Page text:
Exercises in Style
Painting and the question of taste in the work of Orion Martin
Painting and the question of taste in the work of Orion Martin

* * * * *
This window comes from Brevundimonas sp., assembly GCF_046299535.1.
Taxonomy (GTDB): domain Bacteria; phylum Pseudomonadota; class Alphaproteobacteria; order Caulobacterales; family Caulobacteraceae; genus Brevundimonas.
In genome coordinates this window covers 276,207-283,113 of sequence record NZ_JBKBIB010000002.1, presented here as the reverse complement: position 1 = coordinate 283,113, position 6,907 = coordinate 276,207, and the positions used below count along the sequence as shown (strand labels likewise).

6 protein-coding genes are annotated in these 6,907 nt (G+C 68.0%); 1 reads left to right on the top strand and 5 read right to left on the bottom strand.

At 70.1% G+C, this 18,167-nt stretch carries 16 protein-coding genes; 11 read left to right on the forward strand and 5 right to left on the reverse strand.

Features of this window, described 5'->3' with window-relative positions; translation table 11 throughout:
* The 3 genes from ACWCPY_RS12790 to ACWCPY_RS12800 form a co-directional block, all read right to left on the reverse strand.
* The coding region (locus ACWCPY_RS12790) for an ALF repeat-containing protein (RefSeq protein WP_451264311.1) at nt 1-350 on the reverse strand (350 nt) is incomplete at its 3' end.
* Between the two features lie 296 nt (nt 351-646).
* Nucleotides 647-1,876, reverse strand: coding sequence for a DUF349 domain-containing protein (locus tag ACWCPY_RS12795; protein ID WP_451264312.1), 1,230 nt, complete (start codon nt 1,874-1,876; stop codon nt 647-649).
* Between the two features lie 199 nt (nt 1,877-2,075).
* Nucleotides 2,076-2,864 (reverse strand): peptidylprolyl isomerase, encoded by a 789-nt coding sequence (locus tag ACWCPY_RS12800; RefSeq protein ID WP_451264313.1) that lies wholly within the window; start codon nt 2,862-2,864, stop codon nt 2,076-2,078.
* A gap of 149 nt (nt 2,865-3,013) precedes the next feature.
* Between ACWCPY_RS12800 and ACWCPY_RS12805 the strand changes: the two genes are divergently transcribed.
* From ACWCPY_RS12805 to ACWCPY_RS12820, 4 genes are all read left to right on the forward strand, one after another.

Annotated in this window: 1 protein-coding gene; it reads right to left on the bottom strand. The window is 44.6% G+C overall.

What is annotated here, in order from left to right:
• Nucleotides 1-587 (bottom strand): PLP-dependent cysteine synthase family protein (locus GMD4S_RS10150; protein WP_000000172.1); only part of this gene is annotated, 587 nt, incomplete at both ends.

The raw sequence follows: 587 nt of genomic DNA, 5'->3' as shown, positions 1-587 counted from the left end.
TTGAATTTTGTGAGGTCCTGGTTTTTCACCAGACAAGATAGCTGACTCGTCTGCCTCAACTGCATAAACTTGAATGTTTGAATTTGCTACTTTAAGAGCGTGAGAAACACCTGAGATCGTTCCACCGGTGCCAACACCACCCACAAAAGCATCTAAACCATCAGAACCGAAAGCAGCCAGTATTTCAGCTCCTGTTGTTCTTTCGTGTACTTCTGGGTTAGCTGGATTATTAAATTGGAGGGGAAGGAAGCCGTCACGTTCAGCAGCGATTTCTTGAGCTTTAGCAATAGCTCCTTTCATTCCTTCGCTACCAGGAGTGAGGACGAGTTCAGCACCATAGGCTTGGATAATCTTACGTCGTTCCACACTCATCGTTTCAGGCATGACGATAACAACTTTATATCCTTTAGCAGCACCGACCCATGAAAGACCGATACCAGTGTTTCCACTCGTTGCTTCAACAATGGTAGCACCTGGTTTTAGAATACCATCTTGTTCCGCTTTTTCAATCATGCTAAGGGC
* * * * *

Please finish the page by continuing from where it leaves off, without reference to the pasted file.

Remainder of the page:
Bad taste lives! Deep into the doldrums of postmodernity, we’re told, old hierarchies of high and low, or avant-garde and kitsch have long since collapsed. And yet, there it is. Easily identifiable, bad taste operates in the work of any number of contemporary artists. Of course, it’s not what it used to be. It has been reclassified, moved from the realm of connotation to denotation, from characteristic to category, subject or theme. You would never hear someone say any more that a work of art was in bad taste, that it demonstrated a failure to comply with established norms. But you could certainly imagine hearing that an artist works with – or on – bad taste. It’s not a style per se, but a matter of style, a category of style.